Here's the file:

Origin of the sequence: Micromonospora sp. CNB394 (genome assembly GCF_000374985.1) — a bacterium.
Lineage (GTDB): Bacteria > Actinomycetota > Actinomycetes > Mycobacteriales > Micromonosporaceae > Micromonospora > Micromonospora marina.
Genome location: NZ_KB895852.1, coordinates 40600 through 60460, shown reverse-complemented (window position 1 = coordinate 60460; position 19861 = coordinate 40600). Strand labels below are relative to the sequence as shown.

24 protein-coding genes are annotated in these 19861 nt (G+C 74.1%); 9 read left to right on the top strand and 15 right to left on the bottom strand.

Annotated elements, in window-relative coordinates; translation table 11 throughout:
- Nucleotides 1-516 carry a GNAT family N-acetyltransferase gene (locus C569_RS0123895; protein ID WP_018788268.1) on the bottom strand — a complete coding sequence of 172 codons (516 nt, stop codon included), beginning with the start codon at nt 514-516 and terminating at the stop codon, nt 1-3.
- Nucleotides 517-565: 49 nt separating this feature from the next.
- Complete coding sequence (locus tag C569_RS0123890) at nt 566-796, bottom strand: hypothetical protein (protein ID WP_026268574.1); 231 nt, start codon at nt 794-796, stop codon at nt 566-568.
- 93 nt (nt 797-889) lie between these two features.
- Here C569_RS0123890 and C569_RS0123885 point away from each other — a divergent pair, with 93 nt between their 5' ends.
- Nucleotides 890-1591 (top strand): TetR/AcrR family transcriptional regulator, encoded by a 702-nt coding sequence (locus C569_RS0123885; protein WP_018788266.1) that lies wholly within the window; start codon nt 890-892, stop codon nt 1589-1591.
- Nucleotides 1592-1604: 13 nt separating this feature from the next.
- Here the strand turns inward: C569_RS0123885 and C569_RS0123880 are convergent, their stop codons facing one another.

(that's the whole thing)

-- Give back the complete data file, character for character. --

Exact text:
Origin of the sequence: Micromonospora sp. CNB394 (genome assembly GCF_000374985.1) — a bacterium.
Lineage (GTDB): Bacteria > Actinomycetota > Actinomycetes > Mycobacteriales > Micromonosporaceae > Micromonospora > Micromonospora marina.
Genome location: NZ_KB895852.1, coordinates 40600 through 60460, shown reverse-complemented (window position 1 = coordinate 60460; position 19861 = coordinate 40600). Strand labels below are relative to the sequence as shown.

24 protein-coding genes are annotated in these 19861 nt (G+C 74.1%); 9 read left to right on the top strand and 15 right to left on the bottom strand.

Annotated elements, in window-relative coordinates; translation table 11 throughout:
- Nucleotides 1-516 carry a GNAT family N-acetyltransferase gene (locus C569_RS0123895; protein ID WP_018788268.1) on the bottom strand — a complete coding sequence of 172 codons (516 nt, stop codon included), beginning with the start codon at nt 514-516 and terminating at the stop codon, nt 1-3.
- Nucleotides 517-565: 49 nt separating this feature from the next.
- Complete coding sequence (locus tag C569_RS0123890) at nt 566-796, bottom strand: hypothetical protein (protein ID WP_026268574.1); 231 nt, start codon at nt 794-796, stop codon at nt 566-568.
- 93 nt (nt 797-889) lie between these two features.
- Here C569_RS0123890 and C569_RS0123885 point away from each other — a divergent pair, with 93 nt between their 5' ends.
- Nucleotides 890-1591 (top strand): TetR/AcrR family transcriptional regulator, encoded by a 702-nt coding sequence (locus C569_RS0123885; protein WP_018788266.1) that lies wholly within the window; start codon nt 890-892, stop codon nt 1589-1591.
- Nucleotides 1592-1604: 13 nt separating this feature from the next.
- Here the strand turns inward: C569_RS0123885 and C569_RS0123880 are convergent, their stop codons facing one another.